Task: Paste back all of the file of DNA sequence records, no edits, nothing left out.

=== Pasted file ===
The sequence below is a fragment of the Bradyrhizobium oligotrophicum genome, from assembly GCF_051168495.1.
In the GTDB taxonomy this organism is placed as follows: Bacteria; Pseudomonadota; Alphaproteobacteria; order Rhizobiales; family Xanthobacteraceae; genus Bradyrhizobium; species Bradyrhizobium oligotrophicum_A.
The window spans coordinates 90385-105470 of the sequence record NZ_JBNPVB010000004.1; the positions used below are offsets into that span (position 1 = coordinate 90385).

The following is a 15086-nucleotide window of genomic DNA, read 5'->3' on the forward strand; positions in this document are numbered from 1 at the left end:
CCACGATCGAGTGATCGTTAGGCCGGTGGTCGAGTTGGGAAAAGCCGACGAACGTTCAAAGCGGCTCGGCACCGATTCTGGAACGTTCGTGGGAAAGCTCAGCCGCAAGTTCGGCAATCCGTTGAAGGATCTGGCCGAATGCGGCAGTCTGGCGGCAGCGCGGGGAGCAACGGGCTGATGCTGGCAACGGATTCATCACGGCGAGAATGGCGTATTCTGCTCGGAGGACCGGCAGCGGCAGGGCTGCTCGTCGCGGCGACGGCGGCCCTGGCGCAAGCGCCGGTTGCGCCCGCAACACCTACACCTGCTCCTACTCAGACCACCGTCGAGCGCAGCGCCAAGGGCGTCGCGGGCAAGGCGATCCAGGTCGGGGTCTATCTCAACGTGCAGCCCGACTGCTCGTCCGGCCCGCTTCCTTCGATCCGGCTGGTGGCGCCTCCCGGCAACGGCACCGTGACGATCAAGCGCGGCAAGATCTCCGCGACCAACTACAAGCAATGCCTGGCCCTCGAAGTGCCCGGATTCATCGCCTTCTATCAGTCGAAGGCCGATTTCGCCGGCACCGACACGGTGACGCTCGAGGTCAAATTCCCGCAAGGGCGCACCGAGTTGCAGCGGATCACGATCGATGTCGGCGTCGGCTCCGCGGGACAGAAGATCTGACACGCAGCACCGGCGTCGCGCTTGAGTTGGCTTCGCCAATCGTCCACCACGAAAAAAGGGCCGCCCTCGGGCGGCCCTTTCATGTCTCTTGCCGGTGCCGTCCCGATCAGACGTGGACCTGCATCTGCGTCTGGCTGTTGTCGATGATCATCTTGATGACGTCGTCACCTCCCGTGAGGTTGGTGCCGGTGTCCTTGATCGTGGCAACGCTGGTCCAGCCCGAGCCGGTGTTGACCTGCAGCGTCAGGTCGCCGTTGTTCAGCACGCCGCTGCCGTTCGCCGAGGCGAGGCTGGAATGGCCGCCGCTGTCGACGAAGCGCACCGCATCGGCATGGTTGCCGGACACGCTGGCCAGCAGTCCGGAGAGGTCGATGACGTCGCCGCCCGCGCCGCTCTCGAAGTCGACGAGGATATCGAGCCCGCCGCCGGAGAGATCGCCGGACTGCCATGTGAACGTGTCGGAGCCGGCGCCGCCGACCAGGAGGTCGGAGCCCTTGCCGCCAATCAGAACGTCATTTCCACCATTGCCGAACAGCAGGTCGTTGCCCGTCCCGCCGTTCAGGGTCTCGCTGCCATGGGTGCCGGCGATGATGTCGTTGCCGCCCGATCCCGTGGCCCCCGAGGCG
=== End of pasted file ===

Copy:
The sequence below is a fragment of the Bradyrhizobium oligotrophicum genome, from assembly GCF_051168495.1.
In the GTDB taxonomy this organism is placed as follows: Bacteria; Pseudomonadota; Alphaproteobacteria; order Rhizobiales; family Xanthobacteraceae; genus Bradyrhizobium; species Bradyrhizobium oligotrophicum_A.
The window spans coordinates 90385-105470 of the sequence record NZ_JBNPVB010000004.1; the positions used below are offsets into that span (position 1 = coordinate 90385).

The following is a 15086-nucleotide window of genomic DNA, read 5'->3' on the forward strand; positions in this document are numbered from 1 at the left end:
CCACGATCGAGTGATCGTTAGGCCGGTGGTCGAGTTGGGAAAAGCCGACGAACGTTCAAAGCGGCTCGGCACCGATTCTGGAACGTTCGTGGGAAAGCTCAGCCGCAAGTTCGGCAATCCGTTGAAGGATCTGGCCGAATGCGGCAGTCTGGCGGCAGCGCGGGGAGCAACGGGCTGATGCTGGCAACGGATTCATCACGGCGAGAATGGCGTATTCTGCTCGGAGGACCGGCAGCGGCAGGGCTGCTCGTCGCGGCGACGGCGGCCCTGGCGCAAGCGCCGGTTGCGCCCGCAACACCTACACCTGCTCCTACTCAGACCACCGTCGAGCGCAGCGCCAAGGGCGTCGCGGGCAAGGCGATCCAGGTCGGGGTCTATCTCAACGTGCAGCCCGACTGCTCGTCCGGCCCGCTTCCTTCGATCCGGCTGGTGGCGCCTCCCGGCAACGGCACCGTGACGATCAAGCGCGGCAAGATCTCCGCGACCAACTACAAGCAATGCCTGGCCCTCGAAGTGCCCGGATTCATCGCCTTCTATCAGTCGAAGGCCGATTTCGCCGGCACCGACACGGTGACGCTCGAGGTCAAATTCCCGCAAGGGCGCACCGAGTTGCAGCGGATCACGATCGATGTCGGCGTCGGCTCCGCGGGACAGAAGATCTGACACGCAGCACCGGCGTCGCGCTTGAGTTGGCTTCGCCAATCGTCCACCACGAAAAAAGGGCCGCCCTCGGGCGGCCCTTTCATGTCTCTTGCCGGTGCCGTCCCGATCAGACGTGGACCTGCATCTGCGTCTGGCTGTTGTCGATGATCATCTTGATGACGTCGTCACCTCCCGTGAGGTTGGTGCCGGTGTCCTTGATCGTGGCAACGCTGGTCCAGCCCGAGCCGGTGTTGACCTGCAGCGTCAGGTCGCCGTTGTTCAGCACGCCGCTGCCGTTCGCCGAGGCGAGGCTGGAATGGCCGCCGCTGTCGACGAAGCGCACCGCATCGGCATGGTTGCCGGACACGCTGGCCAGCAGTCCGGAGAGGTCGATGACGTCGCCGCCCGCGCCGCTCTCGAAGTCGACGAGGATATCGAGCCCGCCGCCGGAGAGATCGCCGGACTGCCATGTGAACGTGTCGGAGCCGGCGCCGCCGACCAGGAGGTCGGAGCCCTTGCCGCCAATCAGAACGTCATTTCCACCATTGCCGAACAGCAGGTCGTTGCCCGTCCCGCCGTTCAGGGTCTCGCTGCCATGGGTGCCGGCGATGATGTCGTTGCCGCCCGATCCCGTGGCCCCCGAGGCG